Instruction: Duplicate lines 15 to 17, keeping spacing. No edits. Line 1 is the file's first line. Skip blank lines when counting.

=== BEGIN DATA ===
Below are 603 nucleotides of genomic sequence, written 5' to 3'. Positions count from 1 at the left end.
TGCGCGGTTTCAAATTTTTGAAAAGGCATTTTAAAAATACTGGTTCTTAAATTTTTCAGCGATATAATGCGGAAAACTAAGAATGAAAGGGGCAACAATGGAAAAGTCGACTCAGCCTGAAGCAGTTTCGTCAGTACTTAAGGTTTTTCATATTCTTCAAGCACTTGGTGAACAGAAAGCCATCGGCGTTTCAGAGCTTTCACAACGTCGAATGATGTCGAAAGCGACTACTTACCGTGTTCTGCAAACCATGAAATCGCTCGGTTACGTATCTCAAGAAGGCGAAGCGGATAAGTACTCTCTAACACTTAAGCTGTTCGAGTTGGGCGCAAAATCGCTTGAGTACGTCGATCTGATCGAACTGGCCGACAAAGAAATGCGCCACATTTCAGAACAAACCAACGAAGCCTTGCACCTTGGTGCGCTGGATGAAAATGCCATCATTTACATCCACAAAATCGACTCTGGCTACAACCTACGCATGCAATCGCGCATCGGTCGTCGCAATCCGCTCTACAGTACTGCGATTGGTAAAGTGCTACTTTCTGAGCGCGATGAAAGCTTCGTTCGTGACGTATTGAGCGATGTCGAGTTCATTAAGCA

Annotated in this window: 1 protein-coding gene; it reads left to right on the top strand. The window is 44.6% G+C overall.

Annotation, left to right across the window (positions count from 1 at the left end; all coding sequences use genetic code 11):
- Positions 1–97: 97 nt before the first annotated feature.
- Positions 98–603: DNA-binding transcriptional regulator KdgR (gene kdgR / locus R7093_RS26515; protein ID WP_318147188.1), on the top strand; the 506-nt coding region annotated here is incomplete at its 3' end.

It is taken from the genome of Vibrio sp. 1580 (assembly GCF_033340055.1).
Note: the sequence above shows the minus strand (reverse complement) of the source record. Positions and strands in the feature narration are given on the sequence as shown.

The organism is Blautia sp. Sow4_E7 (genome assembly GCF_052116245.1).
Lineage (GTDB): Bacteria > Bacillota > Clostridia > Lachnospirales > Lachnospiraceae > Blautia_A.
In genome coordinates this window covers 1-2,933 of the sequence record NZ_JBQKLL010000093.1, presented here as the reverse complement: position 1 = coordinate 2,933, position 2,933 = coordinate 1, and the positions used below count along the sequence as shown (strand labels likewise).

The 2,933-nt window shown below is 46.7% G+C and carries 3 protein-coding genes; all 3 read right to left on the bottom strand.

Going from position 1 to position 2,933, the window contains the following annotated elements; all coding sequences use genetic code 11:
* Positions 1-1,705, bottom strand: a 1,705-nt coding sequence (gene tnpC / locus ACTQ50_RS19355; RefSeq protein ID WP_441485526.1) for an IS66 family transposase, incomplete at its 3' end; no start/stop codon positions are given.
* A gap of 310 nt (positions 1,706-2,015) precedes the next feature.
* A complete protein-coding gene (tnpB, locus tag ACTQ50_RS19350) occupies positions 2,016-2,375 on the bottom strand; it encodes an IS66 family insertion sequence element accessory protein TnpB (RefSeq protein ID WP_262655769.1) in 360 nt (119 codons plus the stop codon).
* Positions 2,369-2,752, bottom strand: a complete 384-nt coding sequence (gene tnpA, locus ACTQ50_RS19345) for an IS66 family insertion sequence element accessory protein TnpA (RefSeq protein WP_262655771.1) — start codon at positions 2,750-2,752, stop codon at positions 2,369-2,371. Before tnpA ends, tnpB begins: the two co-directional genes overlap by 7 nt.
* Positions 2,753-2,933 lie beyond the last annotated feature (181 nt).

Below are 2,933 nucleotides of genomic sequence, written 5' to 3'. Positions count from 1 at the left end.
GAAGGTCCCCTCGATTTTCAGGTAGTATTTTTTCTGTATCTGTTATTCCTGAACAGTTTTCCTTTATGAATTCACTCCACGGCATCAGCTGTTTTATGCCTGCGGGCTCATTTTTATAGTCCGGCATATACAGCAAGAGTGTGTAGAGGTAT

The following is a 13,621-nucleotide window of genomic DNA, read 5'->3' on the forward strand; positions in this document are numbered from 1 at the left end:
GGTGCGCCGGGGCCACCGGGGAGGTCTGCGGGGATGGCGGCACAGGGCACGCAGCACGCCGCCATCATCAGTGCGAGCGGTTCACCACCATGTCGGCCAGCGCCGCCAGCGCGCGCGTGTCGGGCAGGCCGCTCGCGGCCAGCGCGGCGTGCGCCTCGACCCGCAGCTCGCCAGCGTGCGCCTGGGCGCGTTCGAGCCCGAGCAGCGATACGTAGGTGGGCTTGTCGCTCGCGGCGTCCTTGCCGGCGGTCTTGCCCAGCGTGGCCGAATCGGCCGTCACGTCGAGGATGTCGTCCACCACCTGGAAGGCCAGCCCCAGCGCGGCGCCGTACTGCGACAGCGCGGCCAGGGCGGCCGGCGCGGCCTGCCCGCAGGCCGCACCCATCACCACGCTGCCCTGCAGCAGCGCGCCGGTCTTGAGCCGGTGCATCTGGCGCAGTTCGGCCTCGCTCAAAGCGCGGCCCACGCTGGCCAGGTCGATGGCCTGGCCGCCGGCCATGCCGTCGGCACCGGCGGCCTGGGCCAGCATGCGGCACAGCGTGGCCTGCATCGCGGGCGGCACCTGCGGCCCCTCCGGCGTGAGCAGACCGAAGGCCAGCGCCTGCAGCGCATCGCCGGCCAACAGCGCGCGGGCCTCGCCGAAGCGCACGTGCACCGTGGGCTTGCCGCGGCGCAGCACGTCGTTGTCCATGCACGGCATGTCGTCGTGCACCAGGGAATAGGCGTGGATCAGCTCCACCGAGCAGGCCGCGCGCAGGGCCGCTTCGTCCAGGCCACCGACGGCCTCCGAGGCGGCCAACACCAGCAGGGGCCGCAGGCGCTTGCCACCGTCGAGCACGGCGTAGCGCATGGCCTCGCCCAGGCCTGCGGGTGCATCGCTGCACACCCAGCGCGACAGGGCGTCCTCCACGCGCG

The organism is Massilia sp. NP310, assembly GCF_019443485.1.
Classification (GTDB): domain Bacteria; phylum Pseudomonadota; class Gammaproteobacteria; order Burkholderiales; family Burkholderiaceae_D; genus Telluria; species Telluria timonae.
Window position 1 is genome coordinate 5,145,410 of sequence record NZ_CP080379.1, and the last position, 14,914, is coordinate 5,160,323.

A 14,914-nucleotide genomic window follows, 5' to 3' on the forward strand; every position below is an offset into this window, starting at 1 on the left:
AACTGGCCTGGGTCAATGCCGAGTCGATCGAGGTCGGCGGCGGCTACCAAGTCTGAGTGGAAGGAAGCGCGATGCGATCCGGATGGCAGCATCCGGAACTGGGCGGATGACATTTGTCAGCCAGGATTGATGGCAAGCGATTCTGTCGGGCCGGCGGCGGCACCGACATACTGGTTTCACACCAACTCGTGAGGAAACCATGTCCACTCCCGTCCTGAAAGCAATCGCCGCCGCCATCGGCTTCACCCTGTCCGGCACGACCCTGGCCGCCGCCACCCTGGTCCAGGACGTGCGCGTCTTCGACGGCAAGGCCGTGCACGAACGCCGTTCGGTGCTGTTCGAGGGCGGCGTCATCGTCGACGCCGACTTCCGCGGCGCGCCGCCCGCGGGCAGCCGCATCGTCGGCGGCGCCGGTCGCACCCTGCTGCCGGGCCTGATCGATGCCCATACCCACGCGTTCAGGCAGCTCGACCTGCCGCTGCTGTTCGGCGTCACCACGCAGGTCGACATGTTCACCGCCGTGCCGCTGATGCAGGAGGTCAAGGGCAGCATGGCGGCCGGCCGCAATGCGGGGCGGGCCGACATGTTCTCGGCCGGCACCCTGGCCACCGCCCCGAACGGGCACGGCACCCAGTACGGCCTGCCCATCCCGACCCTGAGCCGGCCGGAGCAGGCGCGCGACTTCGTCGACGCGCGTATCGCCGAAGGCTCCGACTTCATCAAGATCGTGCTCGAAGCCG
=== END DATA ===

* A gap of 310 nt (positions 1,706-2,015) precedes the next feature.
* A complete protein-coding gene (tnpB, locus tag ACTQ50_RS19350) occupies positions 2,016-2,375 on the bottom strand; it encodes an IS66 family insertion sequence element accessory protein TnpB (RefSeq protein ID WP_262655769.1) in 360 nt (119 codons plus the stop codon).
* Positions 2,369-2,752, bottom strand: a complete 384-nt coding sequence (gene tnpA, locus ACTQ50_RS19345) for an IS66 family insertion sequence element accessory protein TnpA (RefSeq protein WP_262655771.1) — start codon at positions 2,750-2,752, stop codon at positions 2,369-2,371. Before tnpA ends, tnpB begins: the two co-directional genes overlap by 7 nt.